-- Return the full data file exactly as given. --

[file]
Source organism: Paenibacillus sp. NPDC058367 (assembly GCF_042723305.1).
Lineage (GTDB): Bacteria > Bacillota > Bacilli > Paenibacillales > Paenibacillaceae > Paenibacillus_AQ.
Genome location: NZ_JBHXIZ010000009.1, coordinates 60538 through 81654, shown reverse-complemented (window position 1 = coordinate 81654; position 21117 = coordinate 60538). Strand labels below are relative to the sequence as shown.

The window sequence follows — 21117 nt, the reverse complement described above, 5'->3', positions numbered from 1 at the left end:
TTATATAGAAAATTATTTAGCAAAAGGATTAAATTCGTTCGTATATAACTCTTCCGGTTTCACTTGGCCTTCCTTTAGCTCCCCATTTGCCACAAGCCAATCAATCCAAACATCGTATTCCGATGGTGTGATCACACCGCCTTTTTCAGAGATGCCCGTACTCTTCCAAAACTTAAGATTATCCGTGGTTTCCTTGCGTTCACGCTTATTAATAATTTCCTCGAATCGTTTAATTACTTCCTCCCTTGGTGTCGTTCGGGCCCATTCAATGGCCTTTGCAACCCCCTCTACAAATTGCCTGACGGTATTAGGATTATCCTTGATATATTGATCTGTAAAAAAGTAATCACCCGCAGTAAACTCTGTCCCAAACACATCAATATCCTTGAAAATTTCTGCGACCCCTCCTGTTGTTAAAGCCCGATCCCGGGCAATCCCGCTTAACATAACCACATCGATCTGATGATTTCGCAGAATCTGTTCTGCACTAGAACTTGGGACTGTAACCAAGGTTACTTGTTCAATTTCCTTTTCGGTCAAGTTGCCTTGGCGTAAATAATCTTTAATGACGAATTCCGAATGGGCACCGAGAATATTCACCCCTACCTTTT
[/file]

Source organism: Paenibacillus sp. NPDC058367 (assembly GCF_042723305.1).
Lineage (GTDB): Bacteria > Bacillota > Bacilli > Paenibacillales > Paenibacillaceae > Paenibacillus_AQ.
Genome location: NZ_JBHXIZ010000009.1, coordinates 60538 through 81654, shown reverse-complemented (window position 1 = coordinate 81654; position 21117 = coordinate 60538). Strand labels below are relative to the sequence as shown.

The window sequence follows — 21117 nt, the reverse complement described above, 5'->3', positions numbered from 1 at the left end:
TTATATAGAAAATTATTTAGCAAAAGGATTAAATTCGTTCGTATATAACTCTTCCGGTTTCACTTGGCCTTCCTTTAGCTCCCCATTTGCCACAAGCCAATCAATCCAAACATCGTATTCCGATGGTGTGATCACACCGCCTTTTTCAGAGATGCCCGTACTCTTCCAAAACTTAAGATTATCCGTGGTTTCCTTGCGTTCACGCTTATTAATAATTTCCTCGAATCGTTTAATTACTTCCTCCCTTGGTGTCGTTCGGGCCCATTCAATGGCCTTTGCAACCCCCTCTACAAATTGCCTGACGGTATTAGGATTATCCTTGATATATTGATCTGTAAAAAAGTAATCACCCGCAGTAAACTCTGTCCCAAACACATCAATATCCTTGAAAATTTCTGCGACCCCTCCTGTTGTTAAAGCCCGATCCCGGGCAATCCCGCTTAACATAACCACATCGATCTGATGATTTCGCAGAATCTGTTCTGCACTAGAACTTGGGACTGTAACCAAGGTTACTTGTTCAATTTCCTTTTCGGTCAAGTTGCCTTGGCGTAAATAATCTTTAATGACGAATTCCGAATGGGCACCGAGAATATTCACCCCTACCTTTT